On Tue, 2018-02-13 at 10:52 +0100, Igor Gnatenko wrote:
> On Mon, 2018-02-12 at 23:53 +0200, Jonathan Dieter wrote:
> >  * Many changes to the metadata can mean a large number of ranges
> >    requested.  I ran a check on our mirrors, and three (out of around
> >    150 that had the file I was testing) don't honor range requests at
> >    all, and three others only honor a small number in a single request.
> >     A further seven didn't respond at all (not sure if that had
> >    anything to do with the range requests), and the rest supported
> >    between 256 and 512 ranges in a single request.  We can reduce the
> >    number of ranges requested by always ordering our packages by date. 
> >    This would ensure that new packages are grouped at the end of the
> >    xml where they will be grabbed in one contiguous range.
> This would "break" DNF, because libsolv is assigning Id's by the order of
> packages in metadata. So if something requires "webserver" and there is 
> "nginx"
> and "httpd" providing it (without versions), then lowest Id is picked up (not
> going into details of this). Which means depending on when last update for one
> or other was submitted, users will get different results. This is unacceptable
> from my POV.

That's fair enough, though how hard would it be to change libsolv to
assign Id's based on alphabetical order as opposed to metadata order
(or possibly reorder the xml before sending it to libsolv)?  

To be clear, this optimization would reduce the number of range
requests we have to send to the server, but would not hugely change the
amount we download, so I don't think it's very high priority.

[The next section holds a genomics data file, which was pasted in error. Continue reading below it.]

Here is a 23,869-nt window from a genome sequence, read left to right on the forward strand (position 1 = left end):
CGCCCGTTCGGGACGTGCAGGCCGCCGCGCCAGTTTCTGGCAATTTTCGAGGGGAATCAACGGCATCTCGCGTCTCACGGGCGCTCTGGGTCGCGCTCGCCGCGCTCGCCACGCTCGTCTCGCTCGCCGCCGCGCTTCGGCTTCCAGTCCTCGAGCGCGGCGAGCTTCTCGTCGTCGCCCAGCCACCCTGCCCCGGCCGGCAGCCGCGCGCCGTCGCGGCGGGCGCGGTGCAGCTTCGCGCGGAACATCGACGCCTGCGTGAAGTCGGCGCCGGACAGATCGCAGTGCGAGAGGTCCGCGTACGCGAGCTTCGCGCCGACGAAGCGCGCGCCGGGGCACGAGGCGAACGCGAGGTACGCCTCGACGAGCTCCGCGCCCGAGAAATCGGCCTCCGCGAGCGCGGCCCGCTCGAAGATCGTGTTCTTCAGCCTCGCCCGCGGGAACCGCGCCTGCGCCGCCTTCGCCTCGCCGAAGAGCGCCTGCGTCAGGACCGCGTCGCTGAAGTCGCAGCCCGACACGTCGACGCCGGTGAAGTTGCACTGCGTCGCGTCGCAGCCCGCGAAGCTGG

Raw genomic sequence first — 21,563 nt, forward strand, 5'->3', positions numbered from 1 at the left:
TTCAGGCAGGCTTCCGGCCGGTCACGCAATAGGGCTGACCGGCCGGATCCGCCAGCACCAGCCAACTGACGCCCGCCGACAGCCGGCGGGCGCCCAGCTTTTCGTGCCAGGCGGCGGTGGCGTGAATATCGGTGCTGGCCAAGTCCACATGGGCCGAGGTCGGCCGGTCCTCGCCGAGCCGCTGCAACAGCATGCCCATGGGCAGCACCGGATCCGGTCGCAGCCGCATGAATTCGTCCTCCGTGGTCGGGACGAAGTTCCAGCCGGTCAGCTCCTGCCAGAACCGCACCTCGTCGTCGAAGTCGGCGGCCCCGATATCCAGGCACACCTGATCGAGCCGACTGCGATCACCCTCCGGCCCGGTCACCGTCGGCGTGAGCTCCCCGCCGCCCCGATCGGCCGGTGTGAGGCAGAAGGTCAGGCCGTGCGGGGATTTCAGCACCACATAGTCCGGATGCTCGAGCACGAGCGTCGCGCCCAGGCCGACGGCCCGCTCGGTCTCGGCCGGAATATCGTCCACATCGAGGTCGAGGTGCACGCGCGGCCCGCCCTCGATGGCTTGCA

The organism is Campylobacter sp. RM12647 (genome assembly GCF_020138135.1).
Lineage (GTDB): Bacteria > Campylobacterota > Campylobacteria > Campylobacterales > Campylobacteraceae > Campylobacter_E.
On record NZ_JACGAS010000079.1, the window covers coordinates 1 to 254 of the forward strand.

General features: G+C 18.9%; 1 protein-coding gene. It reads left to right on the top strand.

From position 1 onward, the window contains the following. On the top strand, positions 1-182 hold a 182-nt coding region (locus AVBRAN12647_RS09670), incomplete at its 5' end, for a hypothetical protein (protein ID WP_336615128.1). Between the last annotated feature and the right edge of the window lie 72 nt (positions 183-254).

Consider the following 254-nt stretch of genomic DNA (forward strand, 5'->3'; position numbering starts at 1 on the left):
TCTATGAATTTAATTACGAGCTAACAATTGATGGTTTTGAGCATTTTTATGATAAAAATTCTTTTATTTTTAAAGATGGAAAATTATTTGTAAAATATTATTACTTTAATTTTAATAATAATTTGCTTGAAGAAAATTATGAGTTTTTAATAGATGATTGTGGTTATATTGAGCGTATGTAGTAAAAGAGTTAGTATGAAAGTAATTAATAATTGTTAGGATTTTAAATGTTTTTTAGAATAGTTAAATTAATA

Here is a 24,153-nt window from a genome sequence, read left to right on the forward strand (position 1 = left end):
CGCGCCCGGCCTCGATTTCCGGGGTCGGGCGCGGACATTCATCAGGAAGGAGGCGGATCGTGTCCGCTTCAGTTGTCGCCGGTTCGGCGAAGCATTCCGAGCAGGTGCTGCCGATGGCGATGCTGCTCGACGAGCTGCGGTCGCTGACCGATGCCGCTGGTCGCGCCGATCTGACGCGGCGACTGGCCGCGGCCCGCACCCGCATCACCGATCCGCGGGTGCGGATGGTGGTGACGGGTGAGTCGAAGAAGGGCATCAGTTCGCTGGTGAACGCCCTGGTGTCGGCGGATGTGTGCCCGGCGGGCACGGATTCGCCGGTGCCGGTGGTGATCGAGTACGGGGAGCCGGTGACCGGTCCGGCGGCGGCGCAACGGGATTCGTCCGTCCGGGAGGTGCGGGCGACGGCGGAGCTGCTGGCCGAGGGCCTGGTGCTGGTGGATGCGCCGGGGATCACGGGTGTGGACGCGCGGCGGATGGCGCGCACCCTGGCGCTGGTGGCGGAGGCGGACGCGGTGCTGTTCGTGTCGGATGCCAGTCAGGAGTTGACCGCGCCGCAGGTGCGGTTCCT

> >  * Zchunk files use zlib (it gives better compression than xz with such
> >    small chunks), but, because they use a custom zdict, they are not gz
> >    files.  This means that we'll need new tools to read and write them.
> >    (And I am volunteering to do the work here)
> What about zstd? Also in latest version of lz4 there is support for
> dictionaries too.

I'll take a look at both of those.

> As being someone who tried to work on this problem I very appreciate what you
> have done here. We've started with using zsync and results were quite good, 
> but
> zsync is dead and has ton of bugs. Also it requires archives to be `
> --rsyncable`. So my question is why not to add idx file as additional one for
> existing files instead of inventing new format? The problem is that we will
> have to distribute in old format too (for compatibility reasons).

I'm not sure if it was clear, but I'm basically making --rsyncable
archives with more intelligent divisions between the independent
blocks, which is why it gives better delta performance... you're not
getting *any* redundant data.

I did originally experiment with xz files (a series of concatenated xz
files is still a valid xz file), but the files were 20% larger than
zlib with custom zdict.

The zdict helps us reduce file size by allowing all the chunks to use
the same common strings that will not change (mainly tag names), but
custom zdicts aren't allowed by gzip.

I've also toyed with the idea of supporting embedded idx's in zchunk
files so we don't have to keep two files for every local zchunk file. 
We'd still want separate idx files on the webserver, though, otherwise
we're looking at an extra http request to get the size of the index in
the zchunk.  If we embed the index in the file, we must create a new
format as we don't want the index concatenated with the rest of the
uncompressed file when decompressing.

> I'm not sure if trying to do optimizations by XML tags is very good idea
> especially because I hope that in future we would stop distributing XML's and
> start distributing solv/solvx.

zchunk.py shouldn't care what type of data it's chunking, but it needs
to be able to chunk the same way every time.  Currently it only knows
how to do that with XML, because we can split it based on tag
boundaries, and grouping based on source rpm gives us even better
compression without sacrificing any flexibility.

dl_zchunk.py and unzchunk.py neither know, nor care what type of file
they're working with.

Thanks so much for the feedback, and especially for the pointers to lz4
and zstd.  Hopefully they'll get us closer to matching our current gz


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